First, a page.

Southwest Airlines ADA RulingWednesday, October 23, 2002
The U.S. District Judge Patricia Seitz has dismissed the suit against Southwest Airlines for discrimination against a blind visitor to their website by disagreeing or misinterpreting the ADA and its associated legislation. She ruled that websites are not covered by ADA even though there is a US Department of Justice.
I posted on Usenet a summary of what I understood when comparing the conclusions of Government based MARTA case with the South West Airlines -- both based around ADA:
ADA covers government agencies, businesses working with governmental agencies and "Public Accommodations". The latter is businesses offering what is accepted as a service to the general public. ADA, and its many commentaries cover the definition of public accommodation, and although the wording hasn't been formally tested in a court of law, the Department of Justice has released a communication whereby it recognises businesses running a website offering a service to the general public are Public Accommodation.
South West airlines case
The South West airlines case referred to above wasn't thrown out because it was a private business, but because the judge believed it wasn't the intention of ADA to apply to websites (regardless of whether they are business or government).
The Marta case the judge ruled that ADA does apply to websites - the matter of whether the defendant was a government agency or not does not seem to be a factor in the ruling. If the point that the defendant needs to be a government agency is needed to be tested, then proceedings under Section 508 of the Telecommunications Act is sufficient - _that_ legislation is scoped to include websites of government agencies and companies doing business with governmental agencies.
In short, the ADA test above weren't about whether defendants were government or private businesses, but whether websites actually fall under the provisions of ADA. I wouldn't recommend reading that ADA only applies to government agencies on the Marta ruling unless the ruling specifies that particular point explicitly.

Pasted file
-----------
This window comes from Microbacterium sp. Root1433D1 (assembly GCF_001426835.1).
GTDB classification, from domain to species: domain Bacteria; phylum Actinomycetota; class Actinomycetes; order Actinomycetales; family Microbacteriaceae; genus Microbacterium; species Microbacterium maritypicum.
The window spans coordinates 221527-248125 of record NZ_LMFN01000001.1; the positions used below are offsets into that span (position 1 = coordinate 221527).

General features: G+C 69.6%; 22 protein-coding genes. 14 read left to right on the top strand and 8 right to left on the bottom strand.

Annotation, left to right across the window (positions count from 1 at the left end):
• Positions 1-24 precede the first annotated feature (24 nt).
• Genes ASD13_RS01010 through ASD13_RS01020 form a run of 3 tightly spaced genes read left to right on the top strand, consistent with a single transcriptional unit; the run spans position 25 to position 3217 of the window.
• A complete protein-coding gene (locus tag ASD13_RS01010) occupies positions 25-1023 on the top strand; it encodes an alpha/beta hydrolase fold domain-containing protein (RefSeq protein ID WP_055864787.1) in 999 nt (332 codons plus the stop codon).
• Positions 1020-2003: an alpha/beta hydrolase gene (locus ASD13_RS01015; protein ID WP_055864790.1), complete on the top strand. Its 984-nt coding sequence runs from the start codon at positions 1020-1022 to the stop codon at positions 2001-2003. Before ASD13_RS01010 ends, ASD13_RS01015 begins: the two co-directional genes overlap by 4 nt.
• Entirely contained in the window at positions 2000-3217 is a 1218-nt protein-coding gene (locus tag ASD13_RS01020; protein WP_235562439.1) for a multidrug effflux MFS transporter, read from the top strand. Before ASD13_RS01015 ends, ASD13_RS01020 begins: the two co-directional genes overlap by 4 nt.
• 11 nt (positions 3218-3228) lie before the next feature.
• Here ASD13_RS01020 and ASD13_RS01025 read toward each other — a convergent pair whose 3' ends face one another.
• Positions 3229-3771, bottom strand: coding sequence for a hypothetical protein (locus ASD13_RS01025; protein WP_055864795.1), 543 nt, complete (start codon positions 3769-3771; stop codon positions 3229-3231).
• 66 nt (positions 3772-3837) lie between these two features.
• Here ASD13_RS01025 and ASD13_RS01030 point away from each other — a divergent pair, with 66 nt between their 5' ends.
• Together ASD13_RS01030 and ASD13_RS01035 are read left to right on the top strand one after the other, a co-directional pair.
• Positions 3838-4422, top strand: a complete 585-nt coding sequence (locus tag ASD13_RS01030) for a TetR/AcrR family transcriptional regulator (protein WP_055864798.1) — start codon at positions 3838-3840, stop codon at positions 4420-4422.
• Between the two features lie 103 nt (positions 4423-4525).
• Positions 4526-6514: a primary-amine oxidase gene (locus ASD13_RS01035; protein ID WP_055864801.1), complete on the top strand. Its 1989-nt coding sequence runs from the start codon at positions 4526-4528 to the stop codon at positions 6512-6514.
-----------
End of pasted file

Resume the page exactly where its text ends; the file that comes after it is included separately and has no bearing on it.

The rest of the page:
I await a Supreme Court ruling with interest, but nevertheless website accessibility should be something we should already be doing, regardless of any legal statute.
- Should Web-only businesses be required to be disabled-accessible? - Yes
- Court Holds ADA Requirements Do Not Apply To Internet Site - No
- US Department of Justice clarification - Yes
- Judge Rules That Inaccessible Website Violates ADA - Yes (Govt websites anyway)
Updated 21 May 2003 - Joe Clark, as well as covering the legal aspects of accessibility himself, kindly pointed out the following articles covering this interesting court case:
- Law.com: Suit Over Airlines' Web Sites Tests Bounds of ADA
- Toronto Star: Disabled Web-users flex their muscles
- Traditional litigation as a means of achieving access to technology 3/4 of the way down the page
- The Americans With Disabilities Act in Cyberspace
- Do Disability Laws Apply to the Web?
- The full text of the Southwest Airlines court decision
- Text of: Omaha World-Herald - The Internet minefield Federal court ruling averts jumble of unknown regulations in on-line case
- Digital Web Magazine: Accountability of Accessibility and Usability
- Case closed: Disabled access does not apply to cyberspace...for now
- Ruling doesn't affect Section 508 Web requirements, board says
Whilst searching for online material about this case, I came across the following resource:
Some excellent posts and resource references from Slashdot:
- Drawbacks of Flash on Accessibility
- Using a refreshable braille device to surf the web
- Tackling the myths of the web being only visual
- Tackling the misuse of HTML
- A flame on why Lynx is used
- IBM: Accessibility Checklist
- USDoJ: Myths and Facts about the ADA
- Some accessibility techniques